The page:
Encyclopedia of the Supreme Court of the United States
This 5-volume Macmillan focuses on the substance of American law, the processes that produce its legal principles, and the history of the Supreme Court, from its creation to the present. One of the encyclopedia's distinguishing themes is the examination of case law, the essential texts that form the backbone of legal and pre-legal study in the United States. Overview essays address the history of such topics as citizenship, due process, Native Americans, racism, and contraception, emphasizing the social context of each and the social and political pressures that shaped interpretation. This approach plays directly into the cutting-edge field known as the "law and social issues movement," which studies political and non-judicial history, and advocates a "law outside the courts" approach. The 1,100 peer-reviewed articles cover concepts, cases, topics, personalities, institutions, events, and processes. Written in accessible language and supplemented with a glossary, thematic outline, historical documents, illustrations, and indexes this title provides context and ease-of-use to law and pre-law students, professors, legal professionals and general users.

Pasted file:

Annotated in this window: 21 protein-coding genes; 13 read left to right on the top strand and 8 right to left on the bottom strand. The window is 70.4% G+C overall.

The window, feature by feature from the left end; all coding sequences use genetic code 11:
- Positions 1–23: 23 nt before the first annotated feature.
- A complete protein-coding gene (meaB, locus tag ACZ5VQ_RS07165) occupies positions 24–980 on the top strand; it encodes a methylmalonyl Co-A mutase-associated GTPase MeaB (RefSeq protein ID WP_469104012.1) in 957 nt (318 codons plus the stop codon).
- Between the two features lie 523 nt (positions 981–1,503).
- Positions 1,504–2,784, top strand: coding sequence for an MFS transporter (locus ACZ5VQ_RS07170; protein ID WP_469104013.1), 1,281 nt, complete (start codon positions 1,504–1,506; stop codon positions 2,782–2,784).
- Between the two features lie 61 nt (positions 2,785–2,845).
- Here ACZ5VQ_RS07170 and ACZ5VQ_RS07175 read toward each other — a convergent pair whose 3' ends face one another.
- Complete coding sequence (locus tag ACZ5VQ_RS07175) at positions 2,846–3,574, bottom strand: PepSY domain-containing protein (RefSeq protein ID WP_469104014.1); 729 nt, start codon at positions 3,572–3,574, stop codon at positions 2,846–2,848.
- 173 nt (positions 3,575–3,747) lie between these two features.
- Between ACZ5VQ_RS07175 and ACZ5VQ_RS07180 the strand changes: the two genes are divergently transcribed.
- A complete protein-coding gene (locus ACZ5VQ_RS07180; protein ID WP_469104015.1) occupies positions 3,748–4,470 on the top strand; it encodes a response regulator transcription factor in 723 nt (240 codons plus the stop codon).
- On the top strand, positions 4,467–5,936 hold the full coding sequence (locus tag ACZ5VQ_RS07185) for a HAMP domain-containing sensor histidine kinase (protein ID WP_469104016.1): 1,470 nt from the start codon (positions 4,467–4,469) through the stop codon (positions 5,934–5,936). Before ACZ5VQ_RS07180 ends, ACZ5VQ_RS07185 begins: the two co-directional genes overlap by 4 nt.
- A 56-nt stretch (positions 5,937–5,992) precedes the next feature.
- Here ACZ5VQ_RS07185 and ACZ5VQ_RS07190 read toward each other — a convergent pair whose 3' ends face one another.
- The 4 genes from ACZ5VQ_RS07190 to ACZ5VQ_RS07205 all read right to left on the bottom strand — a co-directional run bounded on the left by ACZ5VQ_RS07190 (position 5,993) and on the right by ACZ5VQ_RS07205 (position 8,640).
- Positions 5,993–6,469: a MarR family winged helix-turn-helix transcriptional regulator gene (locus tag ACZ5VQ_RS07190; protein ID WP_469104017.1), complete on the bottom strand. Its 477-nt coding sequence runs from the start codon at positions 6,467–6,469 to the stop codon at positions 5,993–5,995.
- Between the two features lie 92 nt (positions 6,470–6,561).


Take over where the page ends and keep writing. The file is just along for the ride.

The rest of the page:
Macmillan Reference USA
Supreme Court, history, principles, history, encyclopedia
Tanenhaus, David S.; Kindred, Kay P.; Batlan, Felice; Brophy, Alfred L.; and Graber, Mark A., "Encyclopedia of the Supreme Court of the United States" (2008). Books. 43.